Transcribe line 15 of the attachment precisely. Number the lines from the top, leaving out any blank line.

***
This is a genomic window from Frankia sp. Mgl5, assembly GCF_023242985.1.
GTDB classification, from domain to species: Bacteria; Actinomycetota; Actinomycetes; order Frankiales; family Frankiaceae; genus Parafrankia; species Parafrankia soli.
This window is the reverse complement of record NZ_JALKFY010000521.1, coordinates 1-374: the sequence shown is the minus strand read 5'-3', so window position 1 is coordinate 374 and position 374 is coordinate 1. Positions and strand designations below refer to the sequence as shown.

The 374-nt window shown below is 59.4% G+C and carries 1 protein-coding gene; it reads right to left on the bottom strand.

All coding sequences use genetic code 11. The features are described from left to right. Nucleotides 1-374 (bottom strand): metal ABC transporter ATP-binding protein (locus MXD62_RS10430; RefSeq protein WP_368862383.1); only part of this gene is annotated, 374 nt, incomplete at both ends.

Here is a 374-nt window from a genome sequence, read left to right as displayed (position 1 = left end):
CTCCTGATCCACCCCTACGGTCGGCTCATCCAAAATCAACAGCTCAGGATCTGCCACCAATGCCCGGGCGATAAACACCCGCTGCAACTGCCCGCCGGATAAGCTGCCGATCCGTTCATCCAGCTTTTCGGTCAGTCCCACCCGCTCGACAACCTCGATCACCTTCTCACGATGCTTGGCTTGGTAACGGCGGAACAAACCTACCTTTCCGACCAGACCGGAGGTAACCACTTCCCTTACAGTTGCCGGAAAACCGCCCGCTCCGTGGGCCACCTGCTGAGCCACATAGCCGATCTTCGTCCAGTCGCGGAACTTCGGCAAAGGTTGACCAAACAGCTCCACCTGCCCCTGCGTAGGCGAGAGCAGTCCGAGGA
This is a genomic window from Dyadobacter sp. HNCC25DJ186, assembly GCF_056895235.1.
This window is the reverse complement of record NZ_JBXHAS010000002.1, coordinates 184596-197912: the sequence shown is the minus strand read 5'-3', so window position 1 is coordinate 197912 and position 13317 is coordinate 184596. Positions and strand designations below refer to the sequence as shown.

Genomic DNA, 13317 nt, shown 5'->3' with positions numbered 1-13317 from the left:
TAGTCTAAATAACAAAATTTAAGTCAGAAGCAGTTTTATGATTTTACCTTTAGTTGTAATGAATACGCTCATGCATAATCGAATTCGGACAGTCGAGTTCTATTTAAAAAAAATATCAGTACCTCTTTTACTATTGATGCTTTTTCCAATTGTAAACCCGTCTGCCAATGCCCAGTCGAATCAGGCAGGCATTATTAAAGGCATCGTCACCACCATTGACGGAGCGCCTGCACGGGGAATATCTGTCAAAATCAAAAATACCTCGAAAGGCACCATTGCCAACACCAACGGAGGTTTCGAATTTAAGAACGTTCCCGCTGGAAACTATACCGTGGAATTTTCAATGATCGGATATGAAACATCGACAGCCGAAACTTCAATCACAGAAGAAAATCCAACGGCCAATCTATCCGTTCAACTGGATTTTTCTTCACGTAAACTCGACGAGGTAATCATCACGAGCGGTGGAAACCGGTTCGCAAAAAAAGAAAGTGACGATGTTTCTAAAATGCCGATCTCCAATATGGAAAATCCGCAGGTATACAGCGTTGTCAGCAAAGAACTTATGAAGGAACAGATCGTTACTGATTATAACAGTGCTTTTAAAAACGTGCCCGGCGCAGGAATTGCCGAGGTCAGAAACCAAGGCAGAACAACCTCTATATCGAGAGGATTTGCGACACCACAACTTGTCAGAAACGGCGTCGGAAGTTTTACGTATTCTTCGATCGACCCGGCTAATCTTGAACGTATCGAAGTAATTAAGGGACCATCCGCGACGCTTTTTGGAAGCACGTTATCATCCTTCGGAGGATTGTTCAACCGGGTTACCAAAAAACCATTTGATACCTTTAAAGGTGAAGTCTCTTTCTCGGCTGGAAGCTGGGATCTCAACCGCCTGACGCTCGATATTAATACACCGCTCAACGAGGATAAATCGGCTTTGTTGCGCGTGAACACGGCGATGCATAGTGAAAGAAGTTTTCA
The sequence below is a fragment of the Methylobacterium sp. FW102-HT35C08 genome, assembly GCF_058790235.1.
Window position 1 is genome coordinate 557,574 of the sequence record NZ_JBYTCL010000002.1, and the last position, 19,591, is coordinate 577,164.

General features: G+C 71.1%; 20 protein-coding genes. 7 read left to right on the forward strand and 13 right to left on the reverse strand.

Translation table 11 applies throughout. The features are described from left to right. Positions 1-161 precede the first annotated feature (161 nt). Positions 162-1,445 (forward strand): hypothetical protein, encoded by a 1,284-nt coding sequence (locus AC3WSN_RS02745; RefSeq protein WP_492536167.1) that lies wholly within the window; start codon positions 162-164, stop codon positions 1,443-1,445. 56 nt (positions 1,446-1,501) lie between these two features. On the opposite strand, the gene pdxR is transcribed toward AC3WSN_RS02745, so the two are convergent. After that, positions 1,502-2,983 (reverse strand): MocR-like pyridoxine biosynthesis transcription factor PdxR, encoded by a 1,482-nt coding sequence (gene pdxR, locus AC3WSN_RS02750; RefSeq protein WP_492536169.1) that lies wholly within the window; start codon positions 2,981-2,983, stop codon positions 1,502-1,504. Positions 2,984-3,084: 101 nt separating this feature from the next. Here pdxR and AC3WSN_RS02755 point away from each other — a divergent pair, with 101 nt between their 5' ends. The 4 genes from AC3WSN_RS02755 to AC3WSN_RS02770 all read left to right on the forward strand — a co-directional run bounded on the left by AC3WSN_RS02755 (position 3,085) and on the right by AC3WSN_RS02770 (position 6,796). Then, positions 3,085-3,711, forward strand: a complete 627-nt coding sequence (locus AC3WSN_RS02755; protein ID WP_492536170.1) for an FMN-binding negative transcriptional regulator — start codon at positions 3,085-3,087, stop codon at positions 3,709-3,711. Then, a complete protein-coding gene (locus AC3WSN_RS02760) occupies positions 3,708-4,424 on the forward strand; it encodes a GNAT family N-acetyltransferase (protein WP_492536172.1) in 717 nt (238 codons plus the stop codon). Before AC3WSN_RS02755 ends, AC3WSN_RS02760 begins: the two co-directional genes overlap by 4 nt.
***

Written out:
Translation table 11 applies throughout. The features are described from left to right. Positions 1-161 precede the first annotated feature (161 nt). Positions 162-1,445 (forward strand): hypothetical protein, encoded by a 1,284-nt coding sequence (locus AC3WSN_RS02745; RefSeq protein WP_492536167.1) that lies wholly within the window; start codon positions 162-164, stop codon positions 1,443-1,445. 56 nt (positions 1,446-1,501) lie between these two features. On the opposite strand, the gene pdxR is transcribed toward AC3WSN_RS02745, so the two are convergent. After that, positions 1,502-2,983 (reverse strand): MocR-like pyridoxine biosynthesis transcription factor PdxR, encoded by a 1,482-nt coding sequence (gene pdxR, locus AC3WSN_RS02750; RefSeq protein WP_492536169.1) that lies wholly within the window; start codon positions 2,981-2,983, stop codon positions 1,502-1,504. Positions 2,984-3,084: 101 nt separating this feature from the next. Here pdxR and AC3WSN_RS02755 point away from each other — a divergent pair, with 101 nt between their 5' ends. The 4 genes from AC3WSN_RS02755 to AC3WSN_RS02770 all read left to right on the forward strand — a co-directional run bounded on the left by AC3WSN_RS02755 (position 3,085) and on the right by AC3WSN_RS02770 (position 6,796). Then, positions 3,085-3,711, forward strand: a complete 627-nt coding sequence (locus AC3WSN_RS02755; protein ID WP_492536170.1) for an FMN-binding negative transcriptional regulator — start codon at positions 3,085-3,087, stop codon at positions 3,709-3,711. Then, a complete protein-coding gene (locus AC3WSN_RS02760) occupies positions 3,708-4,424 on the forward strand; it encodes a GNAT family N-acetyltransferase (protein WP_492536172.1) in 717 nt (238 codons plus the stop codon). Before AC3WSN_RS02755 ends, AC3WSN_RS02760 begins: the two co-directional genes overlap by 4 nt.